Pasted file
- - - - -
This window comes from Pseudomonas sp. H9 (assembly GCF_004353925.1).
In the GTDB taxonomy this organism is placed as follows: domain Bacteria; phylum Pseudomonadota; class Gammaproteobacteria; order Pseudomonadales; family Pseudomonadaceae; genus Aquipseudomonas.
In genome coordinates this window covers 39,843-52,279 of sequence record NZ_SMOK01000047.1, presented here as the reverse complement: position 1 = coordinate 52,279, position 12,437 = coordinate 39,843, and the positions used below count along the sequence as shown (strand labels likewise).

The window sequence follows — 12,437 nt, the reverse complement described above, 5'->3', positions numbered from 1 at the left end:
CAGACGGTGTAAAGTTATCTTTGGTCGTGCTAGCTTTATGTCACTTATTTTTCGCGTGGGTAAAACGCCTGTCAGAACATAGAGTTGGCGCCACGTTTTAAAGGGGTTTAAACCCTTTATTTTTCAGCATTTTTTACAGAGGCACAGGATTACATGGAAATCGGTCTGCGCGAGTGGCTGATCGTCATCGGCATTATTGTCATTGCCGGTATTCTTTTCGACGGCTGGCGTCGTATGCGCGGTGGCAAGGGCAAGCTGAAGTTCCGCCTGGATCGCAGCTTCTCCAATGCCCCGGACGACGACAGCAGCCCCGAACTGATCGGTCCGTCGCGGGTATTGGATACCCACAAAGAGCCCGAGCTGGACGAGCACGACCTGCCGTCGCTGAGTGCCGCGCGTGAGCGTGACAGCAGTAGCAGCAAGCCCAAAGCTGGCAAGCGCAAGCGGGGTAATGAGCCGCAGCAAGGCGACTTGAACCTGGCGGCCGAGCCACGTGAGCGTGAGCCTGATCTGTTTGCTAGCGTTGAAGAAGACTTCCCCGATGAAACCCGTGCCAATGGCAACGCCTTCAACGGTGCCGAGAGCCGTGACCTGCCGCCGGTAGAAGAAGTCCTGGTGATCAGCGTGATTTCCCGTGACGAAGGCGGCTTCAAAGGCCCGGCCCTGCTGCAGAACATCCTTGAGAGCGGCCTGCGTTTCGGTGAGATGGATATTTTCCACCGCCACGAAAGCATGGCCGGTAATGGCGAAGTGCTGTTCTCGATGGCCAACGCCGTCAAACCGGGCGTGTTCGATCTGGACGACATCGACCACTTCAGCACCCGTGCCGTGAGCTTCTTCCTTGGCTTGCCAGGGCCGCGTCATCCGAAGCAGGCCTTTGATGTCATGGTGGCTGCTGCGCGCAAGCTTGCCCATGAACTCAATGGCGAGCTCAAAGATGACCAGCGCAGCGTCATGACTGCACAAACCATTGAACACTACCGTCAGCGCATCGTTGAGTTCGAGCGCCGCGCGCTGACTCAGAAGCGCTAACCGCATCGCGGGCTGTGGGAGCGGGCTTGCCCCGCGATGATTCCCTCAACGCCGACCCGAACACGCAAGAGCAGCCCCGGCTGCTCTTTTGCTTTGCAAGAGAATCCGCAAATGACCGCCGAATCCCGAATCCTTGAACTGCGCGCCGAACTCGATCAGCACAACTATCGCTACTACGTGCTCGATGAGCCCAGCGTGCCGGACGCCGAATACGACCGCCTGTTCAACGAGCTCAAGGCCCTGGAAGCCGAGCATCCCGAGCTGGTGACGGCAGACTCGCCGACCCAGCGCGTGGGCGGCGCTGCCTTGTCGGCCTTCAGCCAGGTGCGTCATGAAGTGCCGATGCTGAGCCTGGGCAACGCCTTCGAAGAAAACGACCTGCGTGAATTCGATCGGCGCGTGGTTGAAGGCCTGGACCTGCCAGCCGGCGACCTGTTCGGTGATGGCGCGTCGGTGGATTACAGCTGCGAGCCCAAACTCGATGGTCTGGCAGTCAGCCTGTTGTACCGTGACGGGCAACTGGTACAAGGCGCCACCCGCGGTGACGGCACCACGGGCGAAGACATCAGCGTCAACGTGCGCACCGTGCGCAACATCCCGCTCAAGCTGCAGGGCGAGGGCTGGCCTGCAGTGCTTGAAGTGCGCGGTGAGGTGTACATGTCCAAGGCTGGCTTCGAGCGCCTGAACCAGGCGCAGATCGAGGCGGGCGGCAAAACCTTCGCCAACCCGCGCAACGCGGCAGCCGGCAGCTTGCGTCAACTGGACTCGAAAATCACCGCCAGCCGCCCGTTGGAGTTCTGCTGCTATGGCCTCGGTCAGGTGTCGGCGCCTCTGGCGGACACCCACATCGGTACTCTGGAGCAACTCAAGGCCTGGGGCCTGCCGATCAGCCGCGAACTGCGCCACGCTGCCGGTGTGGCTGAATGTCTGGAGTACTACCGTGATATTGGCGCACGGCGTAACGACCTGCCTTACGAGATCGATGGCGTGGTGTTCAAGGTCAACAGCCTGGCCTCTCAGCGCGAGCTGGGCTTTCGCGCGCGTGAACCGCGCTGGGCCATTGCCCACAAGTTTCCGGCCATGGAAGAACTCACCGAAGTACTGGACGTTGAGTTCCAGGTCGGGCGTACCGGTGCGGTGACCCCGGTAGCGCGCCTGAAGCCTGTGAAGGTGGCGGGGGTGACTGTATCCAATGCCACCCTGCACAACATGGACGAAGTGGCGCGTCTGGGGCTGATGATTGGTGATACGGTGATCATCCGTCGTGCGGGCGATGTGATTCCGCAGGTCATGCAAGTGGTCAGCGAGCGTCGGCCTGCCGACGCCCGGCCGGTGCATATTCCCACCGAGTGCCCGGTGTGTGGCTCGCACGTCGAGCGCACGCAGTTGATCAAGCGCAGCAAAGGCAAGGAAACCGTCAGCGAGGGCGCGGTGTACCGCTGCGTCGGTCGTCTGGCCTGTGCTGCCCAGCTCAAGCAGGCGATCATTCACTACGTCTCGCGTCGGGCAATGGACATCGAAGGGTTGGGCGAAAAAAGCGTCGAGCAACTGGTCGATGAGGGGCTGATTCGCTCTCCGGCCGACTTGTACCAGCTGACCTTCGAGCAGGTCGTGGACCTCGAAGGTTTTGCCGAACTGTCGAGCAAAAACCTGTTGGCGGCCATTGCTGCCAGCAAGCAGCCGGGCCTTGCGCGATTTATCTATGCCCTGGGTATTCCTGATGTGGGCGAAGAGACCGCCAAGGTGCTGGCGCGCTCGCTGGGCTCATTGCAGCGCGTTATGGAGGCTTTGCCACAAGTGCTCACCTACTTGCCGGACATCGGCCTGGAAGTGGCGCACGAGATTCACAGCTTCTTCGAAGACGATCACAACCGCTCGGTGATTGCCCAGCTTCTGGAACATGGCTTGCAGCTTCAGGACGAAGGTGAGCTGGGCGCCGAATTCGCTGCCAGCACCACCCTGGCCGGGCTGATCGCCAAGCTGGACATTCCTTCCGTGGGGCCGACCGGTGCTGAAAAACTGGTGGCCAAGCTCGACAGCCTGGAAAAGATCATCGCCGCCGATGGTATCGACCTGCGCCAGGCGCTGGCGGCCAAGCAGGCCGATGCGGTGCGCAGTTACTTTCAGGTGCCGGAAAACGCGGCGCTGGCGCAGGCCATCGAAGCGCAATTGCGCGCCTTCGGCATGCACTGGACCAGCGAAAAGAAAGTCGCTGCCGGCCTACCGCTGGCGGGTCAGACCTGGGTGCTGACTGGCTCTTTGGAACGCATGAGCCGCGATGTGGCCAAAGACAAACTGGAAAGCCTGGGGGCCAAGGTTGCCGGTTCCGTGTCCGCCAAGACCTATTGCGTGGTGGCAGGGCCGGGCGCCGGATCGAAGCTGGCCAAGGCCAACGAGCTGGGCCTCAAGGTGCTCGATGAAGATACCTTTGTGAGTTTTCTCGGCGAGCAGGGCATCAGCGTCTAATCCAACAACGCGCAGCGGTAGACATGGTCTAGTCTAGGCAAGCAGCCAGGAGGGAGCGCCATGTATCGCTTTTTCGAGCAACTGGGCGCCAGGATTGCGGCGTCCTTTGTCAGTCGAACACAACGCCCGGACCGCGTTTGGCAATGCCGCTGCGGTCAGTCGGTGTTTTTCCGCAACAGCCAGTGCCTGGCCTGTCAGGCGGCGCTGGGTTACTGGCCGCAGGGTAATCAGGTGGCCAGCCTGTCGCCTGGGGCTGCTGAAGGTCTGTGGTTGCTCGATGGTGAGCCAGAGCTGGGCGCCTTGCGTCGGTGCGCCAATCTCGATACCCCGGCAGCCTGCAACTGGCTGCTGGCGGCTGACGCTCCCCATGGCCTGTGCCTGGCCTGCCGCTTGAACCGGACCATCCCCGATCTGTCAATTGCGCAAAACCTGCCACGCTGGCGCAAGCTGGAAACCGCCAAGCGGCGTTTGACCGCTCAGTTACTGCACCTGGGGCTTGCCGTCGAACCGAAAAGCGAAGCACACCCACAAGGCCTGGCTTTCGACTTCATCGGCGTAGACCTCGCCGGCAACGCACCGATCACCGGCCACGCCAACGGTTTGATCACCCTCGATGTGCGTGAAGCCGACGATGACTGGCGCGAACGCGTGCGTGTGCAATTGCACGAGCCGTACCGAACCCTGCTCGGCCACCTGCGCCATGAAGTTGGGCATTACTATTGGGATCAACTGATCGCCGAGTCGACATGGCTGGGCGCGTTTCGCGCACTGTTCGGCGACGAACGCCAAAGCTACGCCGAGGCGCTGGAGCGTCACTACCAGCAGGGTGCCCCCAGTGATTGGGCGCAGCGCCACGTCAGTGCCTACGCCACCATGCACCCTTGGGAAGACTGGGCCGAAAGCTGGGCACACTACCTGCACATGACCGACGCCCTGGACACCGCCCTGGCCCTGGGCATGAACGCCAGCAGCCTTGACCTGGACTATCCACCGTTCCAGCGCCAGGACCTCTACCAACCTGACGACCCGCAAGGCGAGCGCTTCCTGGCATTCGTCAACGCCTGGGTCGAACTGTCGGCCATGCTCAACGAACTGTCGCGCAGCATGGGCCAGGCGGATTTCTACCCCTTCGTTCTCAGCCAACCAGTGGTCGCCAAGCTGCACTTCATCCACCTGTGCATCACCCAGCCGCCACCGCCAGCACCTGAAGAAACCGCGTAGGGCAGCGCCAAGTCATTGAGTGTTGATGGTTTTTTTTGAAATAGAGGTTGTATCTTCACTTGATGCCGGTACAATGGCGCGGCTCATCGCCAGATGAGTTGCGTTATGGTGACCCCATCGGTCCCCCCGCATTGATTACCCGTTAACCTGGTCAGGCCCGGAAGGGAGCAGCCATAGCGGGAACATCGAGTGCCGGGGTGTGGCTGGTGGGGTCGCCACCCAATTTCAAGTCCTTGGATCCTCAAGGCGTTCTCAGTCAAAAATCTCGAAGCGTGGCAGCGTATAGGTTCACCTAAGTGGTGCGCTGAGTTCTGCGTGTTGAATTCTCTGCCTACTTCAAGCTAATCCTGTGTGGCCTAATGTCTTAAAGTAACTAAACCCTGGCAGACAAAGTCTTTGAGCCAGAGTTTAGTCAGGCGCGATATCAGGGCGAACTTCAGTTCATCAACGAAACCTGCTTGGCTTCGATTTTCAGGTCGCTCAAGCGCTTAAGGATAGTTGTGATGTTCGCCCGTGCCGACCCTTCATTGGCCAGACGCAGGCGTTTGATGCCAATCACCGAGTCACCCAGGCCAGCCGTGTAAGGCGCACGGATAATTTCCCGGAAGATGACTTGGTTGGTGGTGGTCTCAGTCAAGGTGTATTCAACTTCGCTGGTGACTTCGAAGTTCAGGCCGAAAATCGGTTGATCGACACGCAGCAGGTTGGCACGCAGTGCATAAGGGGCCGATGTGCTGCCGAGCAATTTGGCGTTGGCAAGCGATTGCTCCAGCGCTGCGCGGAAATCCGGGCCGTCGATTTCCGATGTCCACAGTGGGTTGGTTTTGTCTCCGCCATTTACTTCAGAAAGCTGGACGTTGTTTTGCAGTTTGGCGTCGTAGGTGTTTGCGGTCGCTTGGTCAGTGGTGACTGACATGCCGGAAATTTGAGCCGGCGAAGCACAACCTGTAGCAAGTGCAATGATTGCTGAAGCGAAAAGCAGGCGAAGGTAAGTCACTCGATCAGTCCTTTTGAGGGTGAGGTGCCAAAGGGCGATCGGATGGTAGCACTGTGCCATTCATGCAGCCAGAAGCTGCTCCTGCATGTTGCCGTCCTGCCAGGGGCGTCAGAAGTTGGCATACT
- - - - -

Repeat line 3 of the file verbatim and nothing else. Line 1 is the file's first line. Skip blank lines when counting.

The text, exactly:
In genome coordinates this window covers 39,843-52,279 of sequence record NZ_SMOK01000047.1, presented here as the reverse complement: position 1 = coordinate 52,279, position 12,437 = coordinate 39,843, and the positions used below count along the sequence as shown (strand labels likewise).